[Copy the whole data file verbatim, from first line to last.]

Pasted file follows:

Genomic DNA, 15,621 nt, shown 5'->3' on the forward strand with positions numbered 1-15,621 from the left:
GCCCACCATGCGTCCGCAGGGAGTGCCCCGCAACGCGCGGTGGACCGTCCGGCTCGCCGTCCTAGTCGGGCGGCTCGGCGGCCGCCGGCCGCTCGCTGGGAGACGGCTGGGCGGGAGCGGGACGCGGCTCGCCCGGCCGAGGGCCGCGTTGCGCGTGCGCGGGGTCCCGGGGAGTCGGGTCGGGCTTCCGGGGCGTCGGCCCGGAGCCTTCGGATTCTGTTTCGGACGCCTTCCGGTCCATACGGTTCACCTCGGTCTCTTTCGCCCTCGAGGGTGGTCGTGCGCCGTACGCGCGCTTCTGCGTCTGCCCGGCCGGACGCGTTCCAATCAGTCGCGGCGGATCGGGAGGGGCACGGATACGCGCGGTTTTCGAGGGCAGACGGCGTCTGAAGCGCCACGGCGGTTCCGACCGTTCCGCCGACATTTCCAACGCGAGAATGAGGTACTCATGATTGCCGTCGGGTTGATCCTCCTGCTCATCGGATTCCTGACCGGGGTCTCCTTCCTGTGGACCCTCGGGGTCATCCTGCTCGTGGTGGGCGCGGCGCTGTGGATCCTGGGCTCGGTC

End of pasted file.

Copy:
Genomic DNA, 15,621 nt, shown 5'->3' on the forward strand with positions numbered 1-15,621 from the left:
GCCCACCATGCGTCCGCAGGGAGTGCCCCGCAACGCGCGGTGGACCGTCCGGCTCGCCGTCCTAGTCGGGCGGCTCGGCGGCCGCCGGCCGCTCGCTGGGAGACGGCTGGGCGGGAGCGGGACGCGGCTCGCCCGGCCGAGGGCCGCGTTGCGCGTGCGCGGGGTCCCGGGGAGTCGGGTCGGGCTTCCGGGGCGTCGGCCCGGAGCCTTCGGATTCTGTTTCGGACGCCTTCCGGTCCATACGGTTCACCTCGGTCTCTTTCGCCCTCGAGGGTGGTCGTGCGCCGTACGCGCGCTTCTGCGTCTGCCCGGCCGGACGCGTTCCAATCAGTCGCGGCGGATCGGGAGGGGCACGGATACGCGCGGTTTTCGAGGGCAGACGGCGTCTGAAGCGCCACGGCGGTTCCGACCGTTCCGCCGACATTTCCAACGCGAGAATGAGGTACTCATGATTGCCGTCGGGTTGATCCTCCTGCTCATCGGATTCCTGACCGGGGTCTCCTTCCTGTGGACCCTCGGGGTCATCCTGCTCGTGGTGGGCGCGGCGCTGTGGATCCTGGGCTCGGTC